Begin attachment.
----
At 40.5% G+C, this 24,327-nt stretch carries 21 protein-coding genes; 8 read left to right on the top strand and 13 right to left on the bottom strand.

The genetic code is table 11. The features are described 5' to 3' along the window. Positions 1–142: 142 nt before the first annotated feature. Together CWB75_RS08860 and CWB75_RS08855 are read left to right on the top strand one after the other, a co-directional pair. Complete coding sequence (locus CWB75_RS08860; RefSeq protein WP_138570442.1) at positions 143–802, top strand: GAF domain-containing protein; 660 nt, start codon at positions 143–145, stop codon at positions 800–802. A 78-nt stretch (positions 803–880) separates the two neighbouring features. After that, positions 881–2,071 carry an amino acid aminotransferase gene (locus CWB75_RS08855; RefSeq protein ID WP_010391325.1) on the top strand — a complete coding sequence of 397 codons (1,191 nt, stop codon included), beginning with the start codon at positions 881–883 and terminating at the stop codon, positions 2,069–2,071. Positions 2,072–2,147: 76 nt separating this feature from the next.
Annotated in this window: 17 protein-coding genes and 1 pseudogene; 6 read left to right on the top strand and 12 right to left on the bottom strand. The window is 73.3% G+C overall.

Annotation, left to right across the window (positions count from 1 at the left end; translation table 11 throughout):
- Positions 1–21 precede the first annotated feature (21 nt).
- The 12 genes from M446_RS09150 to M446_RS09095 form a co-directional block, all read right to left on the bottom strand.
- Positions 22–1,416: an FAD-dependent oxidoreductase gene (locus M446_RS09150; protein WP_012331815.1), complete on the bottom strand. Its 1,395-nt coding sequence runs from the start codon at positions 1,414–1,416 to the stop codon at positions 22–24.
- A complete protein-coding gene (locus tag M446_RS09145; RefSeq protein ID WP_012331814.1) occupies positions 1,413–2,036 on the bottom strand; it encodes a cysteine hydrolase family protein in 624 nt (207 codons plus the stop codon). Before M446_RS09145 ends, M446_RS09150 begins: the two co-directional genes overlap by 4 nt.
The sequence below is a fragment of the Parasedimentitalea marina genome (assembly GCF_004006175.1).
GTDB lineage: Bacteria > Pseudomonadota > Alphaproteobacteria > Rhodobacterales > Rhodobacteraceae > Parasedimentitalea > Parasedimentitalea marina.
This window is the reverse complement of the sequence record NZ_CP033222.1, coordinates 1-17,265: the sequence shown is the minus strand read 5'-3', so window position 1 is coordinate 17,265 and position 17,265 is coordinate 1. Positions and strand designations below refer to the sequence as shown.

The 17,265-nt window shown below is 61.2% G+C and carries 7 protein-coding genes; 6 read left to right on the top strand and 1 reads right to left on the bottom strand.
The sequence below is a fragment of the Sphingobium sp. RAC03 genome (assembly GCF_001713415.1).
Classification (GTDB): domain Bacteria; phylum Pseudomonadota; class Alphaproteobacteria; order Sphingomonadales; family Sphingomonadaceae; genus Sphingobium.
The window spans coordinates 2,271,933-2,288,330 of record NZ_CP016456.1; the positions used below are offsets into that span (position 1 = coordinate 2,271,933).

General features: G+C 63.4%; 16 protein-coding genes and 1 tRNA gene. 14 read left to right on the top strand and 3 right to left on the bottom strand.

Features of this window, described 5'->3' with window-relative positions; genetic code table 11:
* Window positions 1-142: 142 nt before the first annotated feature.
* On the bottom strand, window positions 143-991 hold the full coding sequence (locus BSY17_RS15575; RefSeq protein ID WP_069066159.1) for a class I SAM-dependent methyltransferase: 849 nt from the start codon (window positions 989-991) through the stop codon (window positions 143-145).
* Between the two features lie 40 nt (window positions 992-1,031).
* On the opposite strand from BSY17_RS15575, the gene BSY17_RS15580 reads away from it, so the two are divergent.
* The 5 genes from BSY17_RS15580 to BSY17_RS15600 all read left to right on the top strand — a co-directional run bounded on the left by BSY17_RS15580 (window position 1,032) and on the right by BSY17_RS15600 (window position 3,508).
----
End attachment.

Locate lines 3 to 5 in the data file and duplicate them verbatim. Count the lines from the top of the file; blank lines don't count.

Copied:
Annotated in this window: 17 protein-coding genes and 1 pseudogene; 6 read left to right on the top strand and 12 right to left on the bottom strand. The window is 73.3% G+C overall.

Annotation, left to right across the window (positions count from 1 at the left end; translation table 11 throughout):
- Positions 1–21 precede the first annotated feature (21 nt).